ANIMAL FARM received more than rapturous audience applause. It got statement applause.
What is it? It is when a packed Rhodes Theatre rises up with a collective shout of approval, defiance, rage, joy and release.
This happened as the all-women cast of took their final bow.
Author George Orwell, was fierce critic of the abuse and corruption of popular revolutions by vicious, greedy, lying tyrants, and fought alongside a movement of anarchists who resisted the rise of fascism in Spain more than 70 years ago.
His dark little allegorical novel described how animals on Manor Farm rose up against an unjust whip-yielding farmer and drove him away.
It is what happened to the liberation movement after the revolution which obsessed Orwell and his portrayal of the ascendancy of the pigs proved to be an apt and enduring critique of what happens to national movements.
Neil Coppen’s adaptation, which depicts the mass democratic rise of the ANC and its descent of the ruling clique into corruption violence under an umbrella of propaganda and outright lies, seemed to hit a raw nerve in the crowd.
Jokes about Nkandla’s fire pool drew a huge laugh, but the loudest laugh came when the tyrant pig, Napoleon, fluffs the numbers when telling the animals about the money they have made from trading with the hated two-legged farmers nearby.
There is genius at work as the cast build the story, from the heroic battles to topple the farmer, and then traces the slow but inexorable rise of the pigs.
Journalists who battle every day to get answers from government spokespeople will take pleasure in Coppen’s handling of the relationship between Napoleon and “Squealer”, his spin doctor.
The recreation of events, the lies and propaganda, to explain away how the pigs undermine and betray every point in their democratic charter until the full circle of tyranny is reached, is thoroughly enjoyable.
This was an audience who instantly recognised these elements in their own lives and their response drove the cast on to deliver magnificent performances.
Every encroachment of rights, every new bit of evidence of corruption is explained away by Sqealor.
But memory is as powerful weapon in the fight to alert the working masses of how original promise is being whittled away by propaganda and political cunning.
Two magriza’s, old goats actually, do not hold back as they hold the pigs to account, pointing out how far the pigs had strayed.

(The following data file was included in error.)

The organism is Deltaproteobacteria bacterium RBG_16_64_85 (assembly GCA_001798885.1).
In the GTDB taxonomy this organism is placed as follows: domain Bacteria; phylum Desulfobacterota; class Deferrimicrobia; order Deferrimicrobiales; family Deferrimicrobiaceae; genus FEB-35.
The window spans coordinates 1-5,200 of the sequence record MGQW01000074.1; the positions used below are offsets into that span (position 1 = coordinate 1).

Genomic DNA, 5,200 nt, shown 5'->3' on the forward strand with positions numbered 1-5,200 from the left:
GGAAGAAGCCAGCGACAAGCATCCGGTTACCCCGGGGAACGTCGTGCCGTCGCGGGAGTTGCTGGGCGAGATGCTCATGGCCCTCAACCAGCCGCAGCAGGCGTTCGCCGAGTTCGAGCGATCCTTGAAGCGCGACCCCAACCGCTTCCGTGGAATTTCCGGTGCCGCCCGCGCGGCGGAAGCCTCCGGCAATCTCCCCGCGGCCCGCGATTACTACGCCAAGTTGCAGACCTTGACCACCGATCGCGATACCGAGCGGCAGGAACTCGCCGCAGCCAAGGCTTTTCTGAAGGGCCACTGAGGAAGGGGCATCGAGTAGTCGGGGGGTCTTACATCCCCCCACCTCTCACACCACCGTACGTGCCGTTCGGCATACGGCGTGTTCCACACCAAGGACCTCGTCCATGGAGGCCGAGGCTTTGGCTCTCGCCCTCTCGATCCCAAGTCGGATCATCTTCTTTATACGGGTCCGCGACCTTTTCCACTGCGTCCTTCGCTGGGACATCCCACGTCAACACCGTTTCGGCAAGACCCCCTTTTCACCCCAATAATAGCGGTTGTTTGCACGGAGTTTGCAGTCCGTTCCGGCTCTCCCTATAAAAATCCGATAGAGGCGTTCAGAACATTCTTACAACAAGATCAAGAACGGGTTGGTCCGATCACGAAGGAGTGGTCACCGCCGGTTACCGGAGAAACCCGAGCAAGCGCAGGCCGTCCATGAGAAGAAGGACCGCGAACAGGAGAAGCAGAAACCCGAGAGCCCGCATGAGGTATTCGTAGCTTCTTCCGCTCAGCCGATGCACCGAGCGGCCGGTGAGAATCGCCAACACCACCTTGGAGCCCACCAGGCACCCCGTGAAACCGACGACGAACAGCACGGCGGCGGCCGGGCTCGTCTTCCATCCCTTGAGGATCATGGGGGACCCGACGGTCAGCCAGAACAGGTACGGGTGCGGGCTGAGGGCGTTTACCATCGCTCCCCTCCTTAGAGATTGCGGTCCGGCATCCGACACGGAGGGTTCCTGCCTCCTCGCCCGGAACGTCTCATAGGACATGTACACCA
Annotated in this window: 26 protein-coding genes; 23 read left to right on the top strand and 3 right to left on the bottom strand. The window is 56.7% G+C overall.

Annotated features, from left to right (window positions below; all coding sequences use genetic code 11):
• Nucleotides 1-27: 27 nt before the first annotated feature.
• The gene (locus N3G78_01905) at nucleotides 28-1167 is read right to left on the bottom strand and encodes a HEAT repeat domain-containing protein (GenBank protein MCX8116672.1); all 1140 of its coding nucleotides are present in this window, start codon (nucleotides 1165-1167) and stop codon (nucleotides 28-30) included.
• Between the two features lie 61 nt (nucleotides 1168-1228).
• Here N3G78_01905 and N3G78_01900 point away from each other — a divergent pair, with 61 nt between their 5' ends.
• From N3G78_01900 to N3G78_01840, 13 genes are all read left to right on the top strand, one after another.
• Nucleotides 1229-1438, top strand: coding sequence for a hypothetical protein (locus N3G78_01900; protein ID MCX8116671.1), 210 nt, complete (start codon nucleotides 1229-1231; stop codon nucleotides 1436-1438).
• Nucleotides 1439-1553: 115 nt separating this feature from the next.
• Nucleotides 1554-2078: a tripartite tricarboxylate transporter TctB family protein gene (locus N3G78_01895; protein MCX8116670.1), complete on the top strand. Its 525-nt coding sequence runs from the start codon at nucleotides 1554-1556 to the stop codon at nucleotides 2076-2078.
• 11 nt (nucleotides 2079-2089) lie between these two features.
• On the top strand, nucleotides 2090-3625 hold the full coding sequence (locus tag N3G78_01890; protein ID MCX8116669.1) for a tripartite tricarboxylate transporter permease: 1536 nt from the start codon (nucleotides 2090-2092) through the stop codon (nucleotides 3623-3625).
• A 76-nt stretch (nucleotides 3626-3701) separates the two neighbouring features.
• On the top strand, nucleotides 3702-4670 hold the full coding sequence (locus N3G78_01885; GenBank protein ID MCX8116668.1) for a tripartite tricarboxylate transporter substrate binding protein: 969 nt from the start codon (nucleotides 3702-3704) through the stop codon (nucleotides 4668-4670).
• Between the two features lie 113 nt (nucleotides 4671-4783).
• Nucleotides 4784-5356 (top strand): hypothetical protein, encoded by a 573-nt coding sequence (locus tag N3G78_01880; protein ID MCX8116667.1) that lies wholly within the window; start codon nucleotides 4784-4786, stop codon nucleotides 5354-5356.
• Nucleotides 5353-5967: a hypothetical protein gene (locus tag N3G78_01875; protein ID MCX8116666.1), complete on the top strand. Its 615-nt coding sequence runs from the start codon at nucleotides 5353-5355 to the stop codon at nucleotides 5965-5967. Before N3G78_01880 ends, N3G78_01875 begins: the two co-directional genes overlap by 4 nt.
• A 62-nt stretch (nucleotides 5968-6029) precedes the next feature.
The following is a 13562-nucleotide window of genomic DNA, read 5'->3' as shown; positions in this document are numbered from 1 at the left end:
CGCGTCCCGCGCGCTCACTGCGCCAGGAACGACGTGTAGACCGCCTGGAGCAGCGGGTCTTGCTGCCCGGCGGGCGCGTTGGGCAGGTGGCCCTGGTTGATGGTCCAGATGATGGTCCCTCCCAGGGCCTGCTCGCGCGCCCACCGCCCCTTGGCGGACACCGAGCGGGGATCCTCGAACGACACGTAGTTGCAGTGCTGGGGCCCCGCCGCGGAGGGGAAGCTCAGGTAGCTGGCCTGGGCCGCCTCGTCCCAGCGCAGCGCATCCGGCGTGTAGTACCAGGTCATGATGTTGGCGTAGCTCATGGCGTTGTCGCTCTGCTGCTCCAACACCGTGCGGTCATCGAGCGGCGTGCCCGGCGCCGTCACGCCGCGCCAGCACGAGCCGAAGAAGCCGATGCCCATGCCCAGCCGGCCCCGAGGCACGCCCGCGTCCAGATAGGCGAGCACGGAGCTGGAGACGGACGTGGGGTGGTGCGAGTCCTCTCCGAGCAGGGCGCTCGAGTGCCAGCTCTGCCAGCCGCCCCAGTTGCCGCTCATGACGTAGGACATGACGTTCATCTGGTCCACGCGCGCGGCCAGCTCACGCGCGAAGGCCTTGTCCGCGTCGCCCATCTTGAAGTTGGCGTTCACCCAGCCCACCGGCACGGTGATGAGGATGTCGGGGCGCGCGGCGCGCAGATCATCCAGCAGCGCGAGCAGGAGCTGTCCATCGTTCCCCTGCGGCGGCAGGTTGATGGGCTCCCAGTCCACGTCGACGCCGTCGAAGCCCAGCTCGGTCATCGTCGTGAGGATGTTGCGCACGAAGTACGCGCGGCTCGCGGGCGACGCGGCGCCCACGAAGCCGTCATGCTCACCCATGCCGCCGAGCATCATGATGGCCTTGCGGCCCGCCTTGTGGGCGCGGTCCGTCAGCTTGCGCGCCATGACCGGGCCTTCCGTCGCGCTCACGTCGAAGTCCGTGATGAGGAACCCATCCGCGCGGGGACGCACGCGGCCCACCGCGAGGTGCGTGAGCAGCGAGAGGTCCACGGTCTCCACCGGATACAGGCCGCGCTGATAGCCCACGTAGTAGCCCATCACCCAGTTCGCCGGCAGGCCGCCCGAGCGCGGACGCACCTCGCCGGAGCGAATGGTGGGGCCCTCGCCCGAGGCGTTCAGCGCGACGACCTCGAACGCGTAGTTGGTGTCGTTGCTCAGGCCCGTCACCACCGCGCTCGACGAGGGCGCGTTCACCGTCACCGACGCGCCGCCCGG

It is Boxer, the faithful farm horse who wrenches at the heart strings, never failing in his loyalty to the leaders, working harder and harder for the revolution, and his final ending is one of the most powerful metaphors of a working class betrayed, is utterly heart breaking.
We want to call out to him to remove his blinkers, to listen to the old goats. But he does not budge. He trudges on as the loads of goods destined for corruption-riddled trade aimed only at making the regime get richer, get heavier and heavier.
We are chilled to the bone at the mocking response of the pigs to Boxer’s end.
The final scene of ultimate gorging on fruits of the struggle is unforgettable.
The timing of the work is inescapable; in an election year this is a story which needs to reach the wider public.
It raises so many issues of relevance and it is dreadful shame and a shock really that those of us who have lived through the 1980s popular uprising right here in the Eastern Cape and played some part in it, feel such an affinity between what is happening on this Grahamstown stage and our lives outside.
This was thoroughly enjoyable theatre which broke through the wall of disbelief, while simultaneously taking us on an imaginative, vibrant journey.
We may have feel that we have lost ground in our battle for democracy and human rights in SA, but work like this has and underlying message that we must not give up.
Orwell’s Animal Farm does not allow us much insight in the next step, the post-apartheid, post-liberation effort, but it definitely reincarnates that desire and passion to be liberated from tyranny and tyrants, even if they are our old comrades.
— Mike Loewe